A few weeks ago I was walking through my local park at the innocuous time of 3:35 pm on a Tuesday afternoon. I work from home, our house is on the market and we had a viewing, so I headed to a cafe in the park to be out of the way.
Once in the park, I noticed a youngish man, dressed all in black with his hood up, walking towards me. I smiled at him in my usual friendly fashion and he suddenly moved towards me, lunged at my handbag, which was slung across my body and yelled, “Give me your wallet!” I initially shouted “No!” He then showed me a knife, and I swiftly changed my mind, ducking out of my handbag, and watching as he walked off on a path in the undergrowth. As he was taking my bag I yelled at him, “Why are you doing this?” – twice. I don’t know why I did, it was just instinctive. But I also genuinely wanted to know – it seemed like such a ridiculous thing to do.
A nearby jogger who had seen what just happened came over and stayed with me while a called the police – luckily I had my phone in my hand and he hadn’t taken it – and then began the job of dealing with the consequences of that ten seconds.
In the scheme of things, I was lucky. People get mugged all the time, and, having lived in London most of my life, this was the first time anything like this had happened to me. And although he showed me the knife, he didn’t use it. I wasn’t physically hurt at all.
The police were great. They arrived after ten minutes, drove me round looking for him, and took a detailed statement. There were four police cars in the area all looking for him. But in the end, there was no sign of him and no record of him on their database, so the case was closed.
My Life in my Handbag
We don’t realise how much stuff we have in our handbags and wallets. Little things, like I had photos of the kids and my auntie who died some years ago. I had membership cards, credit cards, stamps, loyalty cards and so on. I also had my house and car keys and (crucially) my driver’s license, which had my address on it. So, taking no chances, we had the house and car locks changed – at great expense.
It’s been a month since it happened and I’m still very much dealing with the practical fall-out of the decision my attacker made. A small example is that the debit card that was registered to automatically update my son’s travel card was taken. In the busy-ness of life, I forgot to update it in time, and he was given a £40 fine and has to buy a ticket every day while we wait for a new oyster card to arrive. This is just one of the numerous time-consuming and depressing incidents.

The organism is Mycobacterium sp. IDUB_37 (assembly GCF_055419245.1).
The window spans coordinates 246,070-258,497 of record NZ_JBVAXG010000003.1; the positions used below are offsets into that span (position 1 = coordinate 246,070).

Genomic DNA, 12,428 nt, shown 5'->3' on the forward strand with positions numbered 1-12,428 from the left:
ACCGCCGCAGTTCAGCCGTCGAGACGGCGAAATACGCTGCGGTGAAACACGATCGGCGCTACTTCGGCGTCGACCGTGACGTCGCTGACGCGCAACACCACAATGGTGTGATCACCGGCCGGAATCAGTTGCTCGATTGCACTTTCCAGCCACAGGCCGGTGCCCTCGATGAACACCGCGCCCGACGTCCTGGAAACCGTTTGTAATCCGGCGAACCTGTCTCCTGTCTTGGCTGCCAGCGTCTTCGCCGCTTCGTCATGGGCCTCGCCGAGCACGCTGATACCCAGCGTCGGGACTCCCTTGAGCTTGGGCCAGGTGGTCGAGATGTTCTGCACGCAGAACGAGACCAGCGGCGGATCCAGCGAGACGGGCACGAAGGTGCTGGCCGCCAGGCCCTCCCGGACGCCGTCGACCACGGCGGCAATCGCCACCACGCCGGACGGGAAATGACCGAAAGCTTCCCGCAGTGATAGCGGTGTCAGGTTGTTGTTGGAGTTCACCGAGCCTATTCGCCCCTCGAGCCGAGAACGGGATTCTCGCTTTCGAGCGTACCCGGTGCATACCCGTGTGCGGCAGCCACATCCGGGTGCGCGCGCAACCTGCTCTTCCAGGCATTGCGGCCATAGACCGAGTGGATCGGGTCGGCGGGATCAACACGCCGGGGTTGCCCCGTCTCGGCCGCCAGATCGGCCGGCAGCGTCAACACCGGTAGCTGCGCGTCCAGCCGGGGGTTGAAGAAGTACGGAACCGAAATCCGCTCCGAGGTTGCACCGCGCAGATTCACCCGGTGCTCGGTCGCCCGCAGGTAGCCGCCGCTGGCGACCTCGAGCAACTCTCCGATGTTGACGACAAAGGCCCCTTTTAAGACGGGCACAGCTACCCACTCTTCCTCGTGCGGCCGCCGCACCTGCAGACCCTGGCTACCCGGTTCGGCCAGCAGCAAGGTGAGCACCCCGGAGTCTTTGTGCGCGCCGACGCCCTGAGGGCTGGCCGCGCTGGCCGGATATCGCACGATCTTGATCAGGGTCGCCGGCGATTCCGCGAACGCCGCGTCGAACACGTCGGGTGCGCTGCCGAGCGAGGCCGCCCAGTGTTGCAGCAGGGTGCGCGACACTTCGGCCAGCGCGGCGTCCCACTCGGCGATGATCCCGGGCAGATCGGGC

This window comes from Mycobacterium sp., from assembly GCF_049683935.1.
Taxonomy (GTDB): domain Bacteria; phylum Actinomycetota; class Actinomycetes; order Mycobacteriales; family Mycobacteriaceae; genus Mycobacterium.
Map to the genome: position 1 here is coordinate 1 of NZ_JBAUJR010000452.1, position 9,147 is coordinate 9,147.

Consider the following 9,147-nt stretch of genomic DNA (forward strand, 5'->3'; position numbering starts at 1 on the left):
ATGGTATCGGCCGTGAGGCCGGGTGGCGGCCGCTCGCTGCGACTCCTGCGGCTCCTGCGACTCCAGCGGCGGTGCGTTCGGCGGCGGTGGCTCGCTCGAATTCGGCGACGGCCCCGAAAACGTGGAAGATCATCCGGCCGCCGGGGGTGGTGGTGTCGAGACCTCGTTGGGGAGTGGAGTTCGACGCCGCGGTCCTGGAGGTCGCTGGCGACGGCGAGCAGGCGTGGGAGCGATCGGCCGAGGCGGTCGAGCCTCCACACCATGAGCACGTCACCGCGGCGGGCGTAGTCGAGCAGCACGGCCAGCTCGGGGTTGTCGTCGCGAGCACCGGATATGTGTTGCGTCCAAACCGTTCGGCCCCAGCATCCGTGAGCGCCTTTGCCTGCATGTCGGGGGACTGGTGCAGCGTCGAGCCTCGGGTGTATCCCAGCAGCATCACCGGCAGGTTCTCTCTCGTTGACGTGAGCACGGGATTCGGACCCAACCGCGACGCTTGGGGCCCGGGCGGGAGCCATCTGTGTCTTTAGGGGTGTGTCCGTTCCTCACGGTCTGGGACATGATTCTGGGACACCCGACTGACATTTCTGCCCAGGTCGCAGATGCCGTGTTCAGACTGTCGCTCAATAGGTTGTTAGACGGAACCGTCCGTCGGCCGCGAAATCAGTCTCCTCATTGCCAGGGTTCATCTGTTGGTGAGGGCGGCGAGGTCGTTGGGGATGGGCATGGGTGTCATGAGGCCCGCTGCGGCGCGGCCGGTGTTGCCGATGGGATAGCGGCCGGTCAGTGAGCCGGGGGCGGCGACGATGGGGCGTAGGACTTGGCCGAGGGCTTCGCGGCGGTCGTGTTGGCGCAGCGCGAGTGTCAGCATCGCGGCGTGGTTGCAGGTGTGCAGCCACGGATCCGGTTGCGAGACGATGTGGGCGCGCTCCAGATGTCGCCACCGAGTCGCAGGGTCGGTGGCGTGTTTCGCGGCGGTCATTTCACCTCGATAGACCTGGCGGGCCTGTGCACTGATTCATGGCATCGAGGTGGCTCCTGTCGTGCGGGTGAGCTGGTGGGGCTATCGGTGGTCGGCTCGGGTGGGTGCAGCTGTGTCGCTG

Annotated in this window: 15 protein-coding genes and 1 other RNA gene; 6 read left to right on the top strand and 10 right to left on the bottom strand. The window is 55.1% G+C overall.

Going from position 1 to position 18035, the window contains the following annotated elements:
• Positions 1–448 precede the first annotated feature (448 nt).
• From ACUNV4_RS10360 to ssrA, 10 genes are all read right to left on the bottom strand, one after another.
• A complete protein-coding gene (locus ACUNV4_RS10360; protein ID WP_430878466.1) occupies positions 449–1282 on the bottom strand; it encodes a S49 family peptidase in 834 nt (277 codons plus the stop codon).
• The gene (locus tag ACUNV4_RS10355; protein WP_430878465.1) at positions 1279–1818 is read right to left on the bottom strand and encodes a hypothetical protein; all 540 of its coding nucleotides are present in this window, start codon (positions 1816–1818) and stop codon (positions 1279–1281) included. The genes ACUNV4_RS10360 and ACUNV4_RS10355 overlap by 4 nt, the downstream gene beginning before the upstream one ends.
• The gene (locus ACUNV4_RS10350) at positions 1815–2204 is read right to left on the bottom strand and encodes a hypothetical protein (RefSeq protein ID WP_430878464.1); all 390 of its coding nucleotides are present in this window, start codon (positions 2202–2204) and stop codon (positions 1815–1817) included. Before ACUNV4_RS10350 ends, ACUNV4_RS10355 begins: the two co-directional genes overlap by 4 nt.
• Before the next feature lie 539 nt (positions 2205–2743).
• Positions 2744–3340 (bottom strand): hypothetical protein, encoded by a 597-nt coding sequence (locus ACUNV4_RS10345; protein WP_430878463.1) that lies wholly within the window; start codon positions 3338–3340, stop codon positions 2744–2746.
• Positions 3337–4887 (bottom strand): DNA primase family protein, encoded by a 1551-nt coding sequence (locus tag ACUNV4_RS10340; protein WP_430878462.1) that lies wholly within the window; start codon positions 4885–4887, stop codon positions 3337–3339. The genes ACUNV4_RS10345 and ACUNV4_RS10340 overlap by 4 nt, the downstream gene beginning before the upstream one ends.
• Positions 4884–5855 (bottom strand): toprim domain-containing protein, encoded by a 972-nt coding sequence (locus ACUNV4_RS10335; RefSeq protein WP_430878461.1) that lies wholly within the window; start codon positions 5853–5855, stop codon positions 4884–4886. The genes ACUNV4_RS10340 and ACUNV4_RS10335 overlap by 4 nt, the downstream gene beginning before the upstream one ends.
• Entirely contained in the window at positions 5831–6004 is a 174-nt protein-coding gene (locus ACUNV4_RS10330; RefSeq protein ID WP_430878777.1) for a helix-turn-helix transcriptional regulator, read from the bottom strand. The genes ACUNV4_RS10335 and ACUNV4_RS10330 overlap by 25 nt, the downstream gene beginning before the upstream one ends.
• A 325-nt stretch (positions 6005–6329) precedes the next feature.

They seem small, but when you’re also trying to move house, those small things can feel like one more mountain to climb.
Where Yoga Comes in
Oh, yoga! When I needed you, there you were. My teacher trainer told me to have faith in yoga. This has been borne out over the last month.
Although I have been mainly been ‘fine’, there are moments when I haven’t been fine. When the sensation that anything we have can be taken at any time creeps up on me and I feel a sense of panic.
I have come to realise that a yoga practice is a precious habit. Let me reassure you that when you have those days that you don’t have the energy, but you fit it in, you will later be thankful for those times because it means that when you really need yoga, it’s there for you. The habit is ingrained, and your body can go to it.
As BKS Iyengar says in Light on Life:
By learning how to stretch and how to keep the nervous system elastic and lively through asana, you will be capable of bearing any load, and so stress will not occur at all.
Well, clearly I’m not quite at the ‘stress will not occur at all’ level yet, but there’s no doubt that being able to access your nervous system through yoga is a great gift.
I have practiced pranayama in the dark mornings, my breath slowly unwinding the knot in my solar plexus. I have breathed the phrase ‘I am safe, secure and loved’ into my subconscious. I have done asana practice, inverting my brain and lifting and opening my heart and through those repeated actions, rejected fear and bitterness.
Being a yoga teacher helps too
As an Iyengar yoga teacher, I start all my classes with the Invocation to Patanjali, a traditional Sanskrit chant. This has also been incredibly useful. The physical act of singing is a deeply calming action. The sounds are reassuring and familiar, and it gives me the time to focus my attention on the class to come.
The routine of teaching my yoga classes has been comforting, as has the ‘act’ that I have to perform as a yoga teacher. I am upbeat, energised, energising. I am calm, clear and soothing. When you are putting on these attributes, some of them rub off on you and stick.
My students have unknowingly helped too. By being funny, or kind, or complicated, they have distracted me from my anxious rumblings and helped me to focus on what is in front of me.
The other day one of them sent me an email saying she felt blessed to have found me and my class. And being blessed is just how I feel too.